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AIDSinfo Drug Database

AIDSinfo Drug Database

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Human Papillomavirus Bivalent (types 16 and 18) Vaccine, Recombinant  Audio icon

Brand Name: Cervarix
Other Names: HPV recombinant vaccine bivalent, bivalent HPV vaccine
Drug Class: Opportunistic Infections and Coinfections

What is Cervarix?

Cervarix is a vaccine approved by the U.S. Food and Drug Administration (FDA) to help protect against cervical cancer and precancers caused by human papillomavirus (HPV) types 16 and 18. There are many types of HPV but only certain types cause cervical cancer. HPV types 16 and 18 are the two most common types of HPV that lead to cervical cancer and precancers. 
Cervarix is approved for use by girls and women 9 through 25 years of age.

The Guidelines for the Prevention and Treatment of Opportunistic Infections in HIV-Infected Adults and Adolescents, prepared by the Centers for Disease Control and Prevention (CDC), the National Institutes of Health (NIH), and the HIV Medicine Association of the Infectious Diseases Society of America (IDSA-HIVMA), includes recommendations on the use of Cervarix in HIV-infected individuals.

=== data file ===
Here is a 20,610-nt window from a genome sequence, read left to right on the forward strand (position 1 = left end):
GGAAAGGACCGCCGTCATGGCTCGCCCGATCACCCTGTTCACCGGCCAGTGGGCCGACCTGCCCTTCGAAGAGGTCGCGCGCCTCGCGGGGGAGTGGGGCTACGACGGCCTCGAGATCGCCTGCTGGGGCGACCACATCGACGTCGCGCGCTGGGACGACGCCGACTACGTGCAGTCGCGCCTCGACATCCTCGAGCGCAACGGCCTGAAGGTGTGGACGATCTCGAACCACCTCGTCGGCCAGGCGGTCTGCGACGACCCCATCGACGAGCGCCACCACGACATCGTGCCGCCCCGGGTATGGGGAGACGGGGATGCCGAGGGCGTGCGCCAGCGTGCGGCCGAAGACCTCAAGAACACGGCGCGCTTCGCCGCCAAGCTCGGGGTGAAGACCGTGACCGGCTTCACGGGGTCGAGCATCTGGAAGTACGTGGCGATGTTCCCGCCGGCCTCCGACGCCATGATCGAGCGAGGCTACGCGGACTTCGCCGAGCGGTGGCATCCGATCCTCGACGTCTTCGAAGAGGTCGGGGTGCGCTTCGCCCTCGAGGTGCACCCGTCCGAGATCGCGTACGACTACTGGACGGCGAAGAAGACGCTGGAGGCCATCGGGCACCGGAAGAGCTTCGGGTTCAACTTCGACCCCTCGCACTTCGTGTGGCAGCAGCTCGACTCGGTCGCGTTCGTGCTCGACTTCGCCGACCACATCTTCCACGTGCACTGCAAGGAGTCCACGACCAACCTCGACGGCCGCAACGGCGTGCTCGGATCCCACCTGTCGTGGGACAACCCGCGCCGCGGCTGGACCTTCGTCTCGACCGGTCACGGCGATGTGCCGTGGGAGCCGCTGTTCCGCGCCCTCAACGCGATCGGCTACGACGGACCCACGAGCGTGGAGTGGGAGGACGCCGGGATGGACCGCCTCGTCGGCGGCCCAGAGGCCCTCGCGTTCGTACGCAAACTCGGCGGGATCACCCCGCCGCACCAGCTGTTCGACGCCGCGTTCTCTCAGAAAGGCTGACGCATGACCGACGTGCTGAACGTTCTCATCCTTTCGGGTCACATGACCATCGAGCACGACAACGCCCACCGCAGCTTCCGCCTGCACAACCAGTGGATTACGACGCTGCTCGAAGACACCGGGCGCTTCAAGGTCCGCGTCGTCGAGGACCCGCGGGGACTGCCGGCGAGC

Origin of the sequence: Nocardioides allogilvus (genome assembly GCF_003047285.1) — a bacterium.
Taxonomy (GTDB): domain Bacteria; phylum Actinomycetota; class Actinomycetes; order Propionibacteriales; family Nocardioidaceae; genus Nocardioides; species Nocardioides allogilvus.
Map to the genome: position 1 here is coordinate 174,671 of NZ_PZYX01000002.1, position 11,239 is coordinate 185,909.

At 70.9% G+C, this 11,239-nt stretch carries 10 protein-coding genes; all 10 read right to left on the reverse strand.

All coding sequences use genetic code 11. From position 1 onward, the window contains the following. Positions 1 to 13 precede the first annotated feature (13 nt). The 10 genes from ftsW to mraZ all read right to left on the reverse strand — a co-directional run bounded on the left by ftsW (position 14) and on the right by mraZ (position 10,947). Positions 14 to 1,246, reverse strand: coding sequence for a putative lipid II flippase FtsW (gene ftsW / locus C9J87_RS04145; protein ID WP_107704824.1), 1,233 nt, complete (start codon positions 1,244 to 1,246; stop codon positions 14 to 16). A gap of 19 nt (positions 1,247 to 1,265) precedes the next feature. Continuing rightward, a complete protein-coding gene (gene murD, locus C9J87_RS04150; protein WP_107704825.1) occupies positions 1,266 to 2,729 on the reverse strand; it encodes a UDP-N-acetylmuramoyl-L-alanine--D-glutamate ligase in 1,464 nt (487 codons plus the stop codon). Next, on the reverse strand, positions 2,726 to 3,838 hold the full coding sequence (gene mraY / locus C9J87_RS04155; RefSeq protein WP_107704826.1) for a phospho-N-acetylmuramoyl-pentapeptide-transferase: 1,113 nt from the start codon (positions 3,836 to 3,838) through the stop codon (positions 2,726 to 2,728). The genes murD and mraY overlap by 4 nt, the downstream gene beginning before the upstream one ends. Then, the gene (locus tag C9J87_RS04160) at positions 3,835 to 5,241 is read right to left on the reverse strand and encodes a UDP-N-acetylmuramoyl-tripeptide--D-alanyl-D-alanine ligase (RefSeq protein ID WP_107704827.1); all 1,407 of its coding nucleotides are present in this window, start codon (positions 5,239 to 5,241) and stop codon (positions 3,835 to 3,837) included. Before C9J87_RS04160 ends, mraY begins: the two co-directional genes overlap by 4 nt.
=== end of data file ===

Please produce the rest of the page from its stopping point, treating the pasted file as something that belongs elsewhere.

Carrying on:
What should I tell my health care provider before receiving Cervarix?

Before receiving Cervarix, tell your health care provider:

  • If you are allergic to latex, any ingredients in Cervarix, or any medicines. Tell your health care provider if you have ever had any reactions to a previous dose of the vaccine or to any other HPV vaccine. 
  • About any medical conditions you have or have had, for example, diabetes or liver problems. 
  • If you are pregnant or plan to become pregnant Cervarix is not recommended for use in pregnant women. 
  • If you are breastfeeding or plan to breastfeed. Do not breastfeed if you are infected with HIV. 
  • About other prescription and nonprescription medicines, vitamins, nutritional supplements, and herbal products you are taking or plan to take. Cervarix may affect the way other medicines or products work, and other medicines or products may affect how Cervarix works. Ask your health care provider if there are interactions between Cervarix and the medicines you take. 

Ask your health care provider about possible side effects from Cervarix. Your health care provider will tell you what to do if you have side effects.

How is Cervarix given?

A health care provider gives the Cervarix vaccine. The vaccine is given as an injection (shot) in a muscle in your arm. Vaccination with Cervarix is usually given as a series of 3 vaccine shots over a 6-month period. Read any printed information that your health care provider gives you about the HPV vaccine. 

Where can I find more information about HPV vaccines?

More information about HPV vaccines is available:

The above Patient Version drug summary is based on the following FDA label(s): Injection (suspension).

Last Reviewed: September 11, 2015

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